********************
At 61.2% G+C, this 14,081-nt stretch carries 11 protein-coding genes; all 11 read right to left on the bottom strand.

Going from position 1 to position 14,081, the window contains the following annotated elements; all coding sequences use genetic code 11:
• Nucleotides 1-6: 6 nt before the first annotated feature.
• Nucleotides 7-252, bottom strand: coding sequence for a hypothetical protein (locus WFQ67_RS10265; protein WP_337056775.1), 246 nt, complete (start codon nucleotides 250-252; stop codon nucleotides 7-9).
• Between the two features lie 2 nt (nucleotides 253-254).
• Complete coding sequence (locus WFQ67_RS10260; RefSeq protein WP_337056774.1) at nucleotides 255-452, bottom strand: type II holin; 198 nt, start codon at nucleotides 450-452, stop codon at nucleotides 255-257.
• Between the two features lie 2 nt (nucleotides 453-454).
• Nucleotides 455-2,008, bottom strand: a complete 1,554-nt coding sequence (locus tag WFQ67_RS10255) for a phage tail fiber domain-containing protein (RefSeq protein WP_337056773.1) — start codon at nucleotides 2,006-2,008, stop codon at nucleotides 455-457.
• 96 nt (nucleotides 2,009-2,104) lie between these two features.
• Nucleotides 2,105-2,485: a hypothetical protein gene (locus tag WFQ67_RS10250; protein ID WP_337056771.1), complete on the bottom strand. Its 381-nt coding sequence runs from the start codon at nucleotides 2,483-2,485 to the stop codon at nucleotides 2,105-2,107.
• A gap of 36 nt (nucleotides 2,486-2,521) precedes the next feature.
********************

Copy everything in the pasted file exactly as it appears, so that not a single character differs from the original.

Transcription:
At 61.2% G+C, this 14,081-nt stretch carries 11 protein-coding genes; all 11 read right to left on the bottom strand.

Going from position 1 to position 14,081, the window contains the following annotated elements; all coding sequences use genetic code 11:
• Nucleotides 1-6: 6 nt before the first annotated feature.
• Nucleotides 7-252, bottom strand: coding sequence for a hypothetical protein (locus WFQ67_RS10265; protein WP_337056775.1), 246 nt, complete (start codon nucleotides 250-252; stop codon nucleotides 7-9).
• Between the two features lie 2 nt (nucleotides 253-254).
• Complete coding sequence (locus WFQ67_RS10260; RefSeq protein WP_337056774.1) at nucleotides 255-452, bottom strand: type II holin; 198 nt, start codon at nucleotides 450-452, stop codon at nucleotides 255-257.
• Between the two features lie 2 nt (nucleotides 453-454).
• Nucleotides 455-2,008, bottom strand: a complete 1,554-nt coding sequence (locus tag WFQ67_RS10255) for a phage tail fiber domain-containing protein (RefSeq protein WP_337056773.1) — start codon at nucleotides 2,006-2,008, stop codon at nucleotides 455-457.
• 96 nt (nucleotides 2,009-2,104) lie between these two features.
• Nucleotides 2,105-2,485: a hypothetical protein gene (locus tag WFQ67_RS10250; protein ID WP_337056771.1), complete on the bottom strand. Its 381-nt coding sequence runs from the start codon at nucleotides 2,483-2,485 to the stop codon at nucleotides 2,105-2,107.
• A gap of 36 nt (nucleotides 2,486-2,521) precedes the next feature.